Scientists devise simple method to extract anti-TB agents from algae

This is possibly the first time that a promising anti-TB agent from the marine microalgae Chlorella vulgaris is developed during the production of Chlorella Growth Factor (CGF), lipid and lutein through a low cost extraction process

The marine natural compounds isolated from the microalgae using a cost effective method would contribute to the development of a new compound to kill the dormant tuberculosis bacteria. Representational image: iStock

The Marine Biotechnology division of the National Institute of Ocean Technology (NIOT) has discovered a potential anti-tuberculosis (TB) agent to combat TB by successfully isolating the biomolecules of pharmacological importance from a marine microalgae Chlorella vulgaris.

This is possibly the first time that a promising anti-TB agent from the marine microalgae Chlorella vulgaris is developed during the production of Chlorella Growth Factor (CGF), lipid and lutein through a low cost extraction process. The hot water extract of C.vulgaris is also known as CGF. The study also highlights a cost-effective technology for the production of multiple biomolecules, sequentially from marine microalgae biomass.

Tuberculosis is a highly contagious bacterial disease, which is still one of the biggest threats to humanity. Despite the availability of live attenuated vaccines and their effectiveness against the disease proven, the treatment of TB is difficult because the TB bacteria have thick cell walls that drugs have difficulty in penetrating and a protein in the bacteria that makes it resistant to treatment. Sometimes, bacteria can hide within the immune system and become dormant, and reappear after treatment ends with mutated strains resistant to antibiotics and vaccines. “Most of the drugs currently used only kill bacteria that are trying to replicate, so we need drugs that can kill those dormant ones too,” scientists opined.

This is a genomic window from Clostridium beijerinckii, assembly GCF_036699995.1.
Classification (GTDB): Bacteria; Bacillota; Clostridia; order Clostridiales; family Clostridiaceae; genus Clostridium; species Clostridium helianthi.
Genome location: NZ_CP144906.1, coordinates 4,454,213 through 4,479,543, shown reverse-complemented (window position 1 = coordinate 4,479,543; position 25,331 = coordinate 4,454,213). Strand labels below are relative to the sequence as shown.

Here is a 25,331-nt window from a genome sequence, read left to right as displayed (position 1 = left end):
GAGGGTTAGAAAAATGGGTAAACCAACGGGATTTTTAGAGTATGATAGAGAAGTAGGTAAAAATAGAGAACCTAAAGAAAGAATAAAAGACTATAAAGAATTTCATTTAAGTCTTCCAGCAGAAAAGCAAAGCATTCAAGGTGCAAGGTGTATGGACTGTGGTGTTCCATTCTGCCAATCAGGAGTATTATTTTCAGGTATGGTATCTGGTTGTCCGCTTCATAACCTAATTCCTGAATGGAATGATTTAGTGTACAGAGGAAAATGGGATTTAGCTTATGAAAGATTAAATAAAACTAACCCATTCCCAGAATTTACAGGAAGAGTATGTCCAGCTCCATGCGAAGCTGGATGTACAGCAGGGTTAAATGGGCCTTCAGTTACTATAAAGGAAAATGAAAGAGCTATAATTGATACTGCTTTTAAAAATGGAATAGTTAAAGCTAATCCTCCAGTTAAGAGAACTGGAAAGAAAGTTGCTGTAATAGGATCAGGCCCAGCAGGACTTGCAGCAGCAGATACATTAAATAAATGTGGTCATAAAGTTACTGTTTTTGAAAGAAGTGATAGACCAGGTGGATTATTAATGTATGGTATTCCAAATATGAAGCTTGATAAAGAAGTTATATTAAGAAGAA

The marine natural compounds isolated from the microalgae using a cost effective method by the NIOT scientists would contribute to the development of a new compound to kill the dormant tuberculosis bacteria. Scientists claimed that since the microalgae possess sophisticated chemical structures, it has potential in pharmaceutical and medical areas, including development of drugs for other neglected tropical diseases.

The present study revealed that Fatty Acid-Carotenoid Complex (FACC) of potent anti-TB agents such as oleic, linoleic, and linolenic acids with effective antioxidants such as carotenoids would be an effective approach for tuberculosis treatment which allies with HIV-related disorders, where the immunity is lost and oxidative stress boosts up.

The CGF is rich in amino acids, peptides, vitamins, minerals, and nucleic acids. Numerous studies reported that Chlorella vulgaris exhibited protection against oxidative stress, cancer, and chronic obstructive pulmonary disease due to the presences of micro-and macro-nutrients such as proteins, polysaccharides, omega-3 polyunsaturated fatty acids, vitamins and minerals.

In the present study, NIOT scientists have isolated two types of fatty acids-carotenoid complexes (FACC) namely, FACC-1 (red oil) and FACC-2 (brown oil) in addition to lipid and lutein from the spent biomass of C.vulgaris after the extraction of CGF. The study further revealed that these fatty acid-carotenoid complexes are an effective anti-TB agent, due to its potential to act at lower concentrations. The mechanism behind this significant effect is that these oils are rich in many potent anti-TB agents (oleic, linoleic and linolenic acids) that are indeed effective individually as well as in complex with carotenoids that act as potent antioxidants (canthaxanthin, neoxanthin, cryptoxanthin and echinenone).

This research work was led by Dr Kirubagaran R, Dr Dharani G, and a team comprising Kumar TS, Josephine A, and Sreelatha T of NIOT, Ministry of Earth Sciences, Raja Kumar S of Bharathidasan University, and Azger Dusthackeer VN, and Mahizhaveni B of National Institute for Research in Tuberculosis, Chetpet, Chennai. The research paper is published in the Journal of Ethnopharmacology.

(With inputs from India Science Wire)

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